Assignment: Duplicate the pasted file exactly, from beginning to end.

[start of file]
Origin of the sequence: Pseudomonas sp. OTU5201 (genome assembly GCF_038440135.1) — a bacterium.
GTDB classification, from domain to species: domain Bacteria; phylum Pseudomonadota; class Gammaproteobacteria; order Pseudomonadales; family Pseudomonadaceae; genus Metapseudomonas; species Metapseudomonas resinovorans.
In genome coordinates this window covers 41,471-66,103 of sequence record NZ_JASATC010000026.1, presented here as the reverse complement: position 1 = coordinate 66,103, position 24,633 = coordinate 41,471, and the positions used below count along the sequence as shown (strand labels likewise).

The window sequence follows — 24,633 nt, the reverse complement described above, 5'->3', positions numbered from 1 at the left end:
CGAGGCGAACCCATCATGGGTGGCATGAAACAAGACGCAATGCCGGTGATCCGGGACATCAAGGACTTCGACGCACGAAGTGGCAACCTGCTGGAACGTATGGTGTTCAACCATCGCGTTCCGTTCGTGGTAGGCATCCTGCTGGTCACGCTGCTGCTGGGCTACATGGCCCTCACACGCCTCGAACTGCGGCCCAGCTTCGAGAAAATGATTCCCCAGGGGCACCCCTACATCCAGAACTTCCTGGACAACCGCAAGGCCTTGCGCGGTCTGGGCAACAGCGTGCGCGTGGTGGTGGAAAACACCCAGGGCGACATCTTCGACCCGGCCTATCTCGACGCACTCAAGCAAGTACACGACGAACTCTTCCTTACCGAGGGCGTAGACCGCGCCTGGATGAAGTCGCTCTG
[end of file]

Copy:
Origin of the sequence: Pseudomonas sp. OTU5201 (genome assembly GCF_038440135.1) — a bacterium.
GTDB classification, from domain to species: domain Bacteria; phylum Pseudomonadota; class Gammaproteobacteria; order Pseudomonadales; family Pseudomonadaceae; genus Metapseudomonas; species Metapseudomonas resinovorans.
In genome coordinates this window covers 41,471-66,103 of sequence record NZ_JASATC010000026.1, presented here as the reverse complement: position 1 = coordinate 66,103, position 24,633 = coordinate 41,471, and the positions used below count along the sequence as shown (strand labels likewise).

The window sequence follows — 24,633 nt, the reverse complement described above, 5'->3', positions numbered from 1 at the left end:
CGAGGCGAACCCATCATGGGTGGCATGAAACAAGACGCAATGCCGGTGATCCGGGACATCAAGGACTTCGACGCACGAAGTGGCAACCTGCTGGAACGTATGGTGTTCAACCATCGCGTTCCGTTCGTGGTAGGCATCCTGCTGGTCACGCTGCTGCTGGGCTACATGGCCCTCACACGCCTCGAACTGCGGCCCAGCTTCGAGAAAATGATTCCCCAGGGGCACCCCTACATCCAGAACTTCCTGGACAACCGCAAGGCCTTGCGCGGTCTGGGCAACAGCGTGCGCGTGGTGGTGGAAAACACCCAGGGCGACATCTTCGACCCGGCCTATCTCGACGCACTCAAGCAAGTACACGACGAACTCTTCCTTACCGAGGGCGTAGACCGCGCCTGGATGAAGTCGCTCTG